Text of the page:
Onunga & another v Ofwana (Suing as the personal representative of the Estate of Emmanuel Ooko Otieno (Deceased) (Civil Appeal E042 of 2022)  KEHC 16469 (KLR) (16 December 2022) (Ruling)
Neutral citation:  KEHC 16469 (KLR)
Republic of Kenya
Civil Appeal E042 of 2022
AN Ongeri, J
December 16, 2022
Joseph Ochieng Onunga
Sangany Agencies Limited
Dorrine Ouma Ofwana (Suing as the personal representative of the Estate of Emmanuel Ooko Otieno (Deceased)
1.The Application coming for this consideration in this ruling is the one dated 15/8/2022 seeking the following orders;i.THAT this matter be certified urgent and heard ex parte in the first instance and service thereof be dispensed with.ii.THAT this Honorable court be pleased to order a stay of execution of the judgment/decree dated 20.7.2022 vide KERICHO CMCC NO. 47 OF 2018; DORRINE OUMA OFWANA (suing as a Legal Representative of the estate of EMMANUEL OOKO (deceased) VS JOSEPH OCHIENG ONUNGA & ANOTHER pending the hearing and determination this application inter partes.iii.THAT this Honorable court be pleased to order a stay of execution of the judgment/decree dated 20/7/2022 vide KERICHO CMCC NO. 47 OF 2018; DORRINE OUMA OFWANA (suing as a Legal Representative of the estate of EMMANUEL OOKO (deceased) VS JOSEPH OCHIENG ONUNGA & ANOTHER pending the hearing and determination of KERICHO HCCA NO. 42 of 2022.iv.THAT this Honorable court be pleased to order that the Appellant furnishes security in the form of a Bank Guarantee for the decretal sum of Kshs. 3,000,000/= pending hearing and determination of this Appeal.v.THAT the costs of this application be provided for.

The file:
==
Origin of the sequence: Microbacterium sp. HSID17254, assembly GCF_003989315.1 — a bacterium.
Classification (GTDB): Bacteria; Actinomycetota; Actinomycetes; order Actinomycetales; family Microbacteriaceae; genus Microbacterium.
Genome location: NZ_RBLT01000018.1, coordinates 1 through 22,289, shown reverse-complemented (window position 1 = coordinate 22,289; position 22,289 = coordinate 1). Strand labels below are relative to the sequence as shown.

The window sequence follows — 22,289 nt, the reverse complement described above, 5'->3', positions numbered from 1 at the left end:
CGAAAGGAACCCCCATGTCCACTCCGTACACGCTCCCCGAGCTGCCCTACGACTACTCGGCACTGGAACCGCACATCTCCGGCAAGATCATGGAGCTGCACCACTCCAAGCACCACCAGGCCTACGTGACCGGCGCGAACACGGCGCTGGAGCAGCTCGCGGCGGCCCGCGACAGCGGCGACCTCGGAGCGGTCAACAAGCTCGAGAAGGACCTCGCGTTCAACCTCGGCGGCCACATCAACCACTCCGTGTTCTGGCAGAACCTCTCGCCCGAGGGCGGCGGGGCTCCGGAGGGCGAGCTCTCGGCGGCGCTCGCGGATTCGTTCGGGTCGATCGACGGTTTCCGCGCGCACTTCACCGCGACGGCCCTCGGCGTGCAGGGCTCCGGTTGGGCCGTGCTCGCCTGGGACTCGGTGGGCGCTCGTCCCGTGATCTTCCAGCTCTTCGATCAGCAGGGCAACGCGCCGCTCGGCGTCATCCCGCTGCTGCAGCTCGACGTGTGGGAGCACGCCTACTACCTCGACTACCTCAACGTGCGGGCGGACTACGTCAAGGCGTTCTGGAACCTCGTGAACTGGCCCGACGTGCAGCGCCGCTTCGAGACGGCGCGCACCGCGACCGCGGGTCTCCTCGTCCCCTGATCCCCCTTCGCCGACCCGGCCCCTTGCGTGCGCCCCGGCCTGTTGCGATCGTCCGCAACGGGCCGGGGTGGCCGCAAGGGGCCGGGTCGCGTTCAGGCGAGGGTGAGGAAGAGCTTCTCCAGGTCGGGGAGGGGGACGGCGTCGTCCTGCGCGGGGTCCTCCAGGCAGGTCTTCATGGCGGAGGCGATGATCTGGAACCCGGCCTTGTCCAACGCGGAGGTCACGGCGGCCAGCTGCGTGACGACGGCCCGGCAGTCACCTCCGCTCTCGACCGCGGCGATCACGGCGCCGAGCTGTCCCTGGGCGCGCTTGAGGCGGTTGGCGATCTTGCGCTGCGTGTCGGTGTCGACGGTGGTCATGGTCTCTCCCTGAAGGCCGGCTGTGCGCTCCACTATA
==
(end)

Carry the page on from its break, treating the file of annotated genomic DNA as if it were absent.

2.The Application is based on the grounds on the face of it and supported by the Affidavit of JOSEPH ONUNGA sworn on 15/8/2022.
3.The Applicants aver that judgment was entered against them on 20/7/2022 vide KERICHO CMCC NO. 47 OF 2018 whereby the Plaintiff was awarded Kshs. 3,345,750/= as special and general damages under the Law Reform Act and Fatal Accidents Act plus costs and interest at court rates.
4.The Applicants aver that the judgment was delivered in the absence their duly instructed advocates therefore no stay of execution was granted.
5.The Applicants aver that they instructed their advocates to lodge an appeal against the judgment on quantum and subsequently they lodged an appeal vide KERICHO HCCA NO. 42 OF 2022.
6.The Applicants were cognizant that it is trite law that an appeal does not operate as stay of execution and therefore the Applicants’ goods and moveable properties were exposed to execution proceedings by way of proclamation and attachment.
7.The Applicants were apprehensive that the Respondent would proceed to proclaim the Applicants’ goods and properties thus rendering the appeal nugatory.
8.The Applicants aver that they stood to suffer irreparable loss and damage if the orders sought in the application were not granted.
9.The Applicants aver that their insurer M/s Directline Assurance Co. LTD was ready and willing to offer security in form of a bank guarantee for a sum of Kshs. 3,000,000/= for the full decretal amount pending hearing and determination of the appeal.
10.The Applicants aver that the Respondent was a man of straw and would not be able to refund the decretal sum were the appeal to succeed as her financial capabilities are unknown.